How to know which platforms to use for your business (+ how many!)
Because most of the clients I work with are start ups, I often get asked for advice on which social media platforms they should be setting up and getting active on. It's hard to give a straight answer to this, because there are so many variables in each business that would change my answer.
So below I have included some of these variables and things to ask yourself if you're a new business interested in getting set up on social media. Then below I'll go through the pros and cons of each platform too!
Questions to ask yourself before you decide...
Who Is my audience?
This is the first and most important thing you need to get straight before choosing a social platform to set up on. You need to be crystal clear on who your customer and target audience is so that you can consider which platforms they are likely to use, how they use them and when.
I've written in detail about how to find out exactly who your audience is using 'customer profiling' which may help - but below are some very basic examples:
Teen females age 16 - 21:
More likely to use Instagram than Twitter. Will use it to share selfies and everyday life, rather than curated feeds, professional photos or graphics; likely to be using late at night or after school/college.
Females age 28 - 35/young mothers:
Uses Pinterest as a virtual scrapbook to save tips and imagery on home/parenting/fashion. Also uses Facebook to connect with friends and share personal photos/life updates.
Where are my competitors?
Take a look at your competitors' websites and see which social media profiles they are linking to and go and have a snoop! I'm not saying that just because your competitors are on a platform means you should be... in some cases it's quite the opposite.
See what sort of things your competitors post (where and when) and look what kind of success they're getting. If they have a large engaged audience this could be a sign that you should try this platform for yourself and see if it works for you, but maybe a lack of an engaged would suggest you shouldn't.
OR a lack of an engaged audience could be down to what content they're sharing. They could be missing a trick! This is mostly up to common sense of evaluating this vs. who your audience is.
Read how to do a competitor analysis for your business.
Do I have enough resources?
Before you get excited to get set up on every social media platform, stop and think about how much time and resource you have to keep these updated successfully.
Social media marketing takes a lot of time doing research, watching analytics, sourcing imagery, scheduling and interacting. If you take on too much and don't have the resources to keep them all up to date, you could be spreading yourself too thin!
My recommendation is always to start out with just 2 (3 maximum) platforms and give them a lot of quality focus, growing them as much as you can and building an audience. Later if you find that this is working for you or you've got more time, you can always set up on other platforms - but it's better to manage 2 profiles really well, than manage 4 poorly.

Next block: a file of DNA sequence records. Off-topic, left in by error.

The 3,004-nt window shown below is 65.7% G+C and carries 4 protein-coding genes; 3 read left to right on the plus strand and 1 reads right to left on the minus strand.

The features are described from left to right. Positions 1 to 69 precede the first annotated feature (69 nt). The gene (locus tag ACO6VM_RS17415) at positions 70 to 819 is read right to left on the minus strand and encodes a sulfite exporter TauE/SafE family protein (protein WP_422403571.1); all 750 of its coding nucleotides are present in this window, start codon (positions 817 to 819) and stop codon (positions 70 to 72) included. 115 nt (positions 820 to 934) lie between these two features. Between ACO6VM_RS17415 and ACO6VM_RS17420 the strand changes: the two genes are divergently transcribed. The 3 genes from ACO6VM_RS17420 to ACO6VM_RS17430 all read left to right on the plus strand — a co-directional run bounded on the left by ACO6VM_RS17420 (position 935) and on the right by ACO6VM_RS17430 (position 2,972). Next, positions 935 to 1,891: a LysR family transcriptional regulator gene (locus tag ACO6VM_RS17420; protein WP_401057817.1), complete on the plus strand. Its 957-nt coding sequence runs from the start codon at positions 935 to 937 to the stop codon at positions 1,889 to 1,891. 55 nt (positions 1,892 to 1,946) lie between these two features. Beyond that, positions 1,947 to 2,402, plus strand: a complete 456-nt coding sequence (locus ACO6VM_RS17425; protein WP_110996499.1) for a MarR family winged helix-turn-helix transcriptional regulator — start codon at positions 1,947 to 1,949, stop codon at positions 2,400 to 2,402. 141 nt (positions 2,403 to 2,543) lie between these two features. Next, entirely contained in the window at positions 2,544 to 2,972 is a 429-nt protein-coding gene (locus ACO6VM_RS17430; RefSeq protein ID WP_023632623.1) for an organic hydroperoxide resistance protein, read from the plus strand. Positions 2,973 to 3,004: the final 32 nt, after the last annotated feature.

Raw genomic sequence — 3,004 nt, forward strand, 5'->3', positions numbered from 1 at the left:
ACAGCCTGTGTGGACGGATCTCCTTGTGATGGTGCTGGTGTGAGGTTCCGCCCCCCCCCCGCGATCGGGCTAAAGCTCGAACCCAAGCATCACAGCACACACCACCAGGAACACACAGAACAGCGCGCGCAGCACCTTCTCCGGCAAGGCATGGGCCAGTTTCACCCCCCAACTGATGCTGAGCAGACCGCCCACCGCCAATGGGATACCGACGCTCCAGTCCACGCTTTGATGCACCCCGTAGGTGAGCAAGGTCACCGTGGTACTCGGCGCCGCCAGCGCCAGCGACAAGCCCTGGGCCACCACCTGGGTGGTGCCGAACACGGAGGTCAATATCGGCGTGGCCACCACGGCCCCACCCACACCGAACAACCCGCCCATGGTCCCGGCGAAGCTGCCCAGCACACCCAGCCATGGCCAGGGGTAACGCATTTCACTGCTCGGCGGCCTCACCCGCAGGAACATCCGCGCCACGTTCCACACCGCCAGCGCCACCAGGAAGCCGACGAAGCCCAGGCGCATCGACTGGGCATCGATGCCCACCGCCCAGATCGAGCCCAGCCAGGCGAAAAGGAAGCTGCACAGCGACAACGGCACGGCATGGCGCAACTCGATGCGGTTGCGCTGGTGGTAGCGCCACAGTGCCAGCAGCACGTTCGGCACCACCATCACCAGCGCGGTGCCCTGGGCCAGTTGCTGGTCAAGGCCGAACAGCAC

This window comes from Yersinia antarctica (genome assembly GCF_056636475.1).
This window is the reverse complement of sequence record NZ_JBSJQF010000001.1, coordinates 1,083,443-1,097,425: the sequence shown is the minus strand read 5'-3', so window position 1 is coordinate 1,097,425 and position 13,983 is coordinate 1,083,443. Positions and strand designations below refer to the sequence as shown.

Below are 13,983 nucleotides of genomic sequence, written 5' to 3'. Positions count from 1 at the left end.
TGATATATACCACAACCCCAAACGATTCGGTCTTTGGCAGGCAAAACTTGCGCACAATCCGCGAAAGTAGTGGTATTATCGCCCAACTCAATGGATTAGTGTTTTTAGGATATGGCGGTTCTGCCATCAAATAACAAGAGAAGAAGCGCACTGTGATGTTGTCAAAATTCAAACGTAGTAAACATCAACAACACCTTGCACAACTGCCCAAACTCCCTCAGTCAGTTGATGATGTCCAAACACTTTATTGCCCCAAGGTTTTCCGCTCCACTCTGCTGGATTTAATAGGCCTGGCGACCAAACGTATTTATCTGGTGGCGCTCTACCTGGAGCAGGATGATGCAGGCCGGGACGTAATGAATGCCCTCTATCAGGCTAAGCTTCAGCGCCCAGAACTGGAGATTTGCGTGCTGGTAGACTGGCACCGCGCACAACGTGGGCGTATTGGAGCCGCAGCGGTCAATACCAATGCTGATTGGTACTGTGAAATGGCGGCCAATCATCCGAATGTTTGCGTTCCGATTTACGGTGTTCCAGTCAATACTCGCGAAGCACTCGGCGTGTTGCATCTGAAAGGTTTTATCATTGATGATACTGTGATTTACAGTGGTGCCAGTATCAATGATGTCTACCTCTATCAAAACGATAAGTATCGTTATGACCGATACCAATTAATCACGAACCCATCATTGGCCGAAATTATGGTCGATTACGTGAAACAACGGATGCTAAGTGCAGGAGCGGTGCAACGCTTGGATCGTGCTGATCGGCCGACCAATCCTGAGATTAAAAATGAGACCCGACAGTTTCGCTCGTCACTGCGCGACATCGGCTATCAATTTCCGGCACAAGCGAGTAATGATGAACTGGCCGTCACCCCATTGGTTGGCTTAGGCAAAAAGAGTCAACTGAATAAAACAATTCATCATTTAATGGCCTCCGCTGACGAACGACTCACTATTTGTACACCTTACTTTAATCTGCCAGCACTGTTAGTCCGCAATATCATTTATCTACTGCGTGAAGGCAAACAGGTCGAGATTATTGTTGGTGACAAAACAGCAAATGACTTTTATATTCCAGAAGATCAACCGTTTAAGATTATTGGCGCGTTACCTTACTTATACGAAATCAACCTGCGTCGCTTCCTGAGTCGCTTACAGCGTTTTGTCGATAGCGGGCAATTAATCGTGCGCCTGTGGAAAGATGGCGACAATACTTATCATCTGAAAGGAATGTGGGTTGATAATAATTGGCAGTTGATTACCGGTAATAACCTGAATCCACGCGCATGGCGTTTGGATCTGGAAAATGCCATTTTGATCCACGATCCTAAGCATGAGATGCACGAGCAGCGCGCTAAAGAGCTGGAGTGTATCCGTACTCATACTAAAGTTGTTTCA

About the platforms...
- Saturated with businesses competing
- Facebook controls 'reach', making it expensive
- Most users of all the platforms
- Sophisticated analytics tools
- Sophisticated targeting & advertising tools
- Very fast-paced (hard to stay on top of feed)
- Requires hours of scheduling
- Great for sharing articles
- Great for realtime & events
- Large potential reach
- New algorithms mean it's harder to get seen
- Time/resources needed to source imagery
- Second largest platform with lots of users
- Very visual & great for product advertising
- Easily targetable using hashtags
- Requires scheduling time to keep up with fast feeds
- Not that useful for 'local' businesses
- Highly visual and great for articles
- Large possible reach/share-ability
- High click through rates
I'll be launching a Pinterest marketing course in early 2017,
so click below to find out more!
So you'll notice I haven't included LinkedIn, Snapchat or Periscope (or other, smaller platforms) in this list. This is mainly because I haven't used these enough for marketing purposes myself to know how to advise on their use, but also because I usually only get asked about the above four options!
Google+ is a strange one and has caused many a debate in recent months over whether it's actually still relevant or not. There have been rumours that Google themselves have been slowly 'phasing out' Google+ due to its poor success.
Overall I usually don't recommend people spend time worrying about Google+ as one of their main social platforms, unless their audience happens to be male software engineers... for some reason they seem to be the platform's most active users! The debate is whether or not keeping it updated will help with 'SEO' for your website, but the answer is vague...I think the conclusion is basically 'yes, keep it updated' if you are a local business with a Google My Business page, and 'no, it's not necessary' for everyone else. You can read more into the debate here.